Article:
Is that Cemetery Cymbal-ism?
A walk through any graveyard will draw the eye and the imagination to the most unique monuments. Many of these memorials would have plenty to reveal about their plot’s occupant — if only the rocks could talk! Take, for instance, the marker on Fannie Martensen’s (1865-1895) grave. Was she a spinster piano teacher? Big Band leader? A roadie for Frank Sinatra? Was she a world renown glockenspielist? Or, is this merely a cenotaph — a monument erected in memory of a person (or a group) whose remains are elsewhere.
Well, According to the April 6, 1895 Indianapolis Journal, Mrs. Fannie (Wade) Martensen was a singer who met a tragic end. Apparently, in a fit of temporary insanity, she cut her own throat and met her maker about a week later, having never fully recovered consciousness. The cause of death was officially listed as septicemia. She is laid to rest in Crown Hill Cemetery under a stone that celebrates her love of music, rather than her “trebles.” That seems fitting.
Stories in Stones…
In many, but by no means all, older burying grounds the graves are positioned east to west. The earliest settlers wanted their feet pointing toward the east and the head of the coffin toward the west, ready to rise up and face the sunrise, when “the trumpet shall sound and the dead shall be raised” (when Christ would appear and they would be reborn). If the body was positioned between the headstone and the footstone, with the inscriptions facing outward, the footstone might actually be facing east and the decorated face of the headstone facing west. If the headstone inscription faces east, the body would most commonly be buried to the east of it. Much depends on the age, terrain and layout of the graveyard.
Early graves were seldom arranged in neat rows. Settler burials were haphazard and arose from a practical need to quickly dispose of a body for health purposes — particularly during epidemics. Families didn’t own plots. Burial spaces were even sometimes reused. Generally, the north side of a cemetery was considered less desirable and was often the last part of the grounds to be used. In some cemeteries the north side was set aside for slaves, servants, victims of suicide, and “unknowns.” With the coming of the Rural Cemetery Movement in the 1830s and 40s, however, an entirely new style of burial became popular — in a more organized and park-like setting.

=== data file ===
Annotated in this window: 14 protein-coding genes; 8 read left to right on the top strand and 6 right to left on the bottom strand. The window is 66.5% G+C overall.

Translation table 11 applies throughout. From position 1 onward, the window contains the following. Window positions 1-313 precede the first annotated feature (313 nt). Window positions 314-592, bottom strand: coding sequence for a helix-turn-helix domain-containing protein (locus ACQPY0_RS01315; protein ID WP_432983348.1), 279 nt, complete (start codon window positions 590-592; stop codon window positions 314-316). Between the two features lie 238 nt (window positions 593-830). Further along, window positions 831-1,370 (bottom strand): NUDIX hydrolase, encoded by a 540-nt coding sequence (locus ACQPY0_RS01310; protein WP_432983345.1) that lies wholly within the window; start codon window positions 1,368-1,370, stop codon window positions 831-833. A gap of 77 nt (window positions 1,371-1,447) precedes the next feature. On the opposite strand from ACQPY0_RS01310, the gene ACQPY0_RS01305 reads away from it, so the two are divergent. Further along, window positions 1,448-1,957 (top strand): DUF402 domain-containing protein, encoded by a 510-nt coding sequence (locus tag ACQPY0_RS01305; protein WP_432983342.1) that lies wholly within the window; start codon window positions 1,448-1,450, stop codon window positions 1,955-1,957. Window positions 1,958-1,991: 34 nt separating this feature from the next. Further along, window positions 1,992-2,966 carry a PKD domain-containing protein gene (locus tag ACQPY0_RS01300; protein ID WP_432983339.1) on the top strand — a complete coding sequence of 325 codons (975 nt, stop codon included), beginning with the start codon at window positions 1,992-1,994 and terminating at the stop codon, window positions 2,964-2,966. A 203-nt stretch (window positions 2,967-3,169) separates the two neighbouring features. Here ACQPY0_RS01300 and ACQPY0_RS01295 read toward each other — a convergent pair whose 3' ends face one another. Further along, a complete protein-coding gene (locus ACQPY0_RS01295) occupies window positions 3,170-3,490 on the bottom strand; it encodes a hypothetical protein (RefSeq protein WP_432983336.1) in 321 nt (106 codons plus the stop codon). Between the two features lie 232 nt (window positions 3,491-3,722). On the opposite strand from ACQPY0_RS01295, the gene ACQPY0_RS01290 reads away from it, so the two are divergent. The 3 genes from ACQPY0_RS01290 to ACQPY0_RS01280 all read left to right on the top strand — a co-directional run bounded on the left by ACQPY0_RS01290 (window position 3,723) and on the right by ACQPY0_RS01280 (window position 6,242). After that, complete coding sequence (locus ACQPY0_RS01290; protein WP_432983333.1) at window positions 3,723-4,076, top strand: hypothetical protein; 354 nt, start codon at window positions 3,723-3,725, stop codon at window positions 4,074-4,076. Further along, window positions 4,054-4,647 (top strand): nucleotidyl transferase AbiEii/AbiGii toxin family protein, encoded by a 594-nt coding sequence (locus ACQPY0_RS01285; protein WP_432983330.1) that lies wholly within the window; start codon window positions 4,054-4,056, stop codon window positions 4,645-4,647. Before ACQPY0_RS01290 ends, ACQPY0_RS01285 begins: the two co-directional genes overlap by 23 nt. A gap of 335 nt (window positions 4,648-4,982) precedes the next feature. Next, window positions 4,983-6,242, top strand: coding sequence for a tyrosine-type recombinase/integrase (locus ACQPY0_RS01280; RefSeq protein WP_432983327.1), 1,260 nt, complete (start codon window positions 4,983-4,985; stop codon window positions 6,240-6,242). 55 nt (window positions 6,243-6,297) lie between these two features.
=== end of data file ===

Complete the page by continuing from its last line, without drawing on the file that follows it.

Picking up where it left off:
But what of those common shapes and recurring images that are seen on memorial markers? Are there meanings behind them or are they simply pretty pictures? Well, it turns out that most of these designs do hold a symbolic significance, particularly on older stones. For example:
This tall, pointy column is perhaps one of the most common monument styles seen in Victorian era cemeteries. The Obelisk forms were derived from a period of revival in Egyptian art and associated with ancient greatness, patriotism, and elevated taste. Practically speaking, these memorial stones fit in relatively small spaces, and perhaps most importantly, obelisks were less costly than large and elaborately-sculpted monuments. The form was meant to represent rebirth and the spiritual connections between Heaven and Earth, life and the afterlife.
Fish, clam shells, scallop shells, and other types of shells were considered a symbol of a person’s Christian pilgrimage or journey through life. In the middle ages, Christians wore a scallop shell to indicate that they were on a pilgrimage. Placing a shell or a rock on a gravestone during a visit is an ancient custom that is still widely followed and may in fact have several different meanings, depending on the cultural background of the people placing the items. The idea of crossing over a body of water to the promised land or crossing the River of Styx to the afterlife, the final journey to the “other side” is also part of the symbolism of the shell.